The Facts About Fat
BY: Nancy Gottesman
Let's face it, fat can be confusing. For years, experts have told us that fat is bad, and we must avoid it if we want to live long and healthy lives. Then, researchers discovered this isn't exactly true. Since then, many of us have either overindulged in unhealthy fats (or bad carbs) and found ourselves among the 66 percent of U.S. adults who are overweight, or we continue to eschew all fat in the mistaken belief that a low-fat diet is the secret to a thinner, healthier you. But the old adage “‘The less [fat] you eat the better’ is just not true,” says Karen Collins, a clinical dietitian and nutrition adviser to the American Institute for Cancer Research in Washington, D.C.
Here's what is true: Fat is an integral nutrient in your diet. It provides energy and essential fatty acids and helps your body absorb vitamins A, D, E, K and carotenoids. But all fats are not created equal. Some are beneficial to your health, others are not, and all are high in calories, so moderation is still key.
The Good Fats
Healthy fats -- aka unsaturated fats -- can lower your risk of heart disease by decreasing your levels of "bad" LDL cholesterol, explains Dawn Jackson Blatner, a registered dietitian and spokesperson for the American Dietetic Association. "They may even raise your 'good' HDL cholesterol," she says.
Why is one cholesterol good and the other bad? LDL (or low-density lipoproteins) carry cholesterol from your liver to the rest of your body. If you have too much LDL cholesterol, it gets deposited in your artery walls, where it can increase your risk of angina (chest pain), heart attack or stroke -- hence its bad moniker. HDL (or high-density lipoproteins), on the other hand, carry cholesterol from the blood back to the liver, which helps eliminate it, thus, high levels of HDL is a good thing.
When choosing fats, unsaturated is the healthy way to go. These include:
- Monounsaturated fat, which remains liquid at room temperature. Best sources are olives, olive oil, canola oil, peanut oil, sunflower seeds, avocados, cashews, almonds, peanuts and most other nuts.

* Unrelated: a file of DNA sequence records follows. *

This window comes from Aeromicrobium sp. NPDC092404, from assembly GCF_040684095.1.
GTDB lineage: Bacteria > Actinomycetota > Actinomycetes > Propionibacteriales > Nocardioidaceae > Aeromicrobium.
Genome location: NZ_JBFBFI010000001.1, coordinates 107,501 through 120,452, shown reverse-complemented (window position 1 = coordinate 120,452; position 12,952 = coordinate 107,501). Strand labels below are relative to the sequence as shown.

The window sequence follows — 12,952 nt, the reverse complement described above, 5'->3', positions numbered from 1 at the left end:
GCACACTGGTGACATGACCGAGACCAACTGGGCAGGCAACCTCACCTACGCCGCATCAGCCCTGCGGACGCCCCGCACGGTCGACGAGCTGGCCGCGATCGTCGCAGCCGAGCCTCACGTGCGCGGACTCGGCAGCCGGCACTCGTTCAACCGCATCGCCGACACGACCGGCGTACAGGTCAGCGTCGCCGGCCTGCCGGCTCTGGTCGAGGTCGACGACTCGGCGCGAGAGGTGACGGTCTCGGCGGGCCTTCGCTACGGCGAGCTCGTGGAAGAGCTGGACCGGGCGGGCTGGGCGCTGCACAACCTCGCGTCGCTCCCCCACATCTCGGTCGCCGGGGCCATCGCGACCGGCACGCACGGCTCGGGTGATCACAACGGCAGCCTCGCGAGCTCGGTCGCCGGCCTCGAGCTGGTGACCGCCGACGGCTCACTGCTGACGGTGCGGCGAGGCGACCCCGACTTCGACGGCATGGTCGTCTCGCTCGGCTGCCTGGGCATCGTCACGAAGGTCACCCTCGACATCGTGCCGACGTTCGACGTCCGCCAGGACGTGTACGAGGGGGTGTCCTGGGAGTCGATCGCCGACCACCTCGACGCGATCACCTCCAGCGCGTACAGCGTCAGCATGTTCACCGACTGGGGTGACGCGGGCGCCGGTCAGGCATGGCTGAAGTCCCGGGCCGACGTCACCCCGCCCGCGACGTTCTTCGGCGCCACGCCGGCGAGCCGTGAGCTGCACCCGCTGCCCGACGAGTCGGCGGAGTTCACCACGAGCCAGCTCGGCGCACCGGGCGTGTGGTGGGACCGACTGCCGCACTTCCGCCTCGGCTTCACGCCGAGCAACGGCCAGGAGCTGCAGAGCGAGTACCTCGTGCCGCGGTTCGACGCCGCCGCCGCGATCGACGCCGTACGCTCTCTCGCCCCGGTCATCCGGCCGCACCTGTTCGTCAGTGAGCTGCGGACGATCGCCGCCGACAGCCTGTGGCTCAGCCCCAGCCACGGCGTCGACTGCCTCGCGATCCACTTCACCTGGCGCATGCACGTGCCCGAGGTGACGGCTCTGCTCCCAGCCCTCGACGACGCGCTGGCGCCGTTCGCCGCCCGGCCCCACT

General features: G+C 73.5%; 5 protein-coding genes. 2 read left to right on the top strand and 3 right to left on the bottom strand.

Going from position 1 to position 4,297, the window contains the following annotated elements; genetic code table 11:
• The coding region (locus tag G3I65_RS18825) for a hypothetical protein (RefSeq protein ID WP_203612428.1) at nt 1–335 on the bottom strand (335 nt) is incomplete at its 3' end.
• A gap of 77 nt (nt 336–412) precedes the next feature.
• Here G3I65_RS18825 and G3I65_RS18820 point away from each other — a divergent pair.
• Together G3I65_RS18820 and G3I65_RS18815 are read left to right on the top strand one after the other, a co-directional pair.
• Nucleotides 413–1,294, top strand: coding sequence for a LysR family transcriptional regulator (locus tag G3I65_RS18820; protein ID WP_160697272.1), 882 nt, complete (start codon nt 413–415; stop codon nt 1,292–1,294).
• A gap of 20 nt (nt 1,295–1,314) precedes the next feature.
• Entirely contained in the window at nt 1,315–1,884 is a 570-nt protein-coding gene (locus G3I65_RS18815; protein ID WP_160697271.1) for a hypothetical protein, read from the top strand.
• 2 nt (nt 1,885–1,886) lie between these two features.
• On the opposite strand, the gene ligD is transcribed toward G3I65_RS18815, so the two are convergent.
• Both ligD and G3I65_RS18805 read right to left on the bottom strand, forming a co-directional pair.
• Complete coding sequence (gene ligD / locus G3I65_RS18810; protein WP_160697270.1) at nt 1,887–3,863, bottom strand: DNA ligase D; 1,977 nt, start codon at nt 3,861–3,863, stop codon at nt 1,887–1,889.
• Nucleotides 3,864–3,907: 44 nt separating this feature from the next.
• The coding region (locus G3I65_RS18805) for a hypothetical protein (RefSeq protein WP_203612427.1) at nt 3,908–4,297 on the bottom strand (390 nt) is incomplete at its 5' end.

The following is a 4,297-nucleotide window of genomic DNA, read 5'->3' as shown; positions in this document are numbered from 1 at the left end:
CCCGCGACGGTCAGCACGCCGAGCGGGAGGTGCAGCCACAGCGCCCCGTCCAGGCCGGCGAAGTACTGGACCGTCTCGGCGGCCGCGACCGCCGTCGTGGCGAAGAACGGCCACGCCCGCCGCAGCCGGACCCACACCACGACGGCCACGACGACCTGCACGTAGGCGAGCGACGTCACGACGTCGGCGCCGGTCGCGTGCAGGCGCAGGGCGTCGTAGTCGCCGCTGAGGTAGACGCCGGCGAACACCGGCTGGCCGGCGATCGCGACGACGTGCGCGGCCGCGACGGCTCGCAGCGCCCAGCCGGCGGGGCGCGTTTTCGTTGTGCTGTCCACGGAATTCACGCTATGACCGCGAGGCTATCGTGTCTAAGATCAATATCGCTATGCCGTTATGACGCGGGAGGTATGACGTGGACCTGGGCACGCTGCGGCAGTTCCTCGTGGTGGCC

- Polyunsaturated fat, which is also liquid at room temperature and is found in safflower, corn, sunflower and soy oils.
- Omega-3 fatty acids, which are polyunsaturated fats found mainly in seafood. Great sources are fatty, cold-water fish, like salmon, herring, mackerel, anchovies and sardines.
The Bad Fats
While good fats boost heart health, unhealthy fats -- that is, saturated and trans fats -- "increase bad [LDL] cholesterol levels and [raise] our risk for heart disease, the number one killer of men and women," explains Blatner. Here's where bad fats lurk:
- Saturated fat, which is generally solid at room temperature, is most often found in animal products, like whole milk, ice cream, butter, cheese and red meat, plus a few plant products, such as coconut and palm oils.
- Trans fats are the really bad fats. Not only do they increase LDL, but they decrease HDL and raise triglycerides, a type of fat in your bloodstream. Trans fats are made by adding hydrogen to vegetable oils in order to produce a solid fat that stays fresh longer on grocery store shelves. You will find them in many margarines, vegetable shortenings, fried foods (like doughnuts and french fries) and commercially baked goods, such as crackers, cookies, cakes and chips. The best way to tell if a food has trans fats is to read the ingredient list. If you see the word "hydrogenated," the product contains trans fats. Nutrition labels will also report trans fats, but if a product has less than 0.5 grams per serving, it will read as 0 grams. Finally, when eating out, keep in mind that many restaurants use trans fats for frying.
The Bottom Line
The USDA recommends that you consume between 20 and 35 percent of your calories from fat, most of which should come from unsaturated fat sources. Saturated fats should be limited to 10 percent of total calories, and you should try to avoid trans fats completely. In other words, most 30-year-old women need around 2,000 calories a day. This adds up to between 44 and 78 grams of fat, no more than 20 of which should come from saturated fat. So go ahead and enjoy your meal. When you choose fats wisely, you can have your cake and eat it, too!
Nancy Gottesman was a senior
editor at Shape
magazine for 11 years. Since going freelance, she's been
writing on health and nutrition for publications such as Ladies’ Home
Journal; O, The Oprah Magazine; Parents; Fit Pregnancy; and Viv. Nancy is a frequent contributor to Live Right Live Well.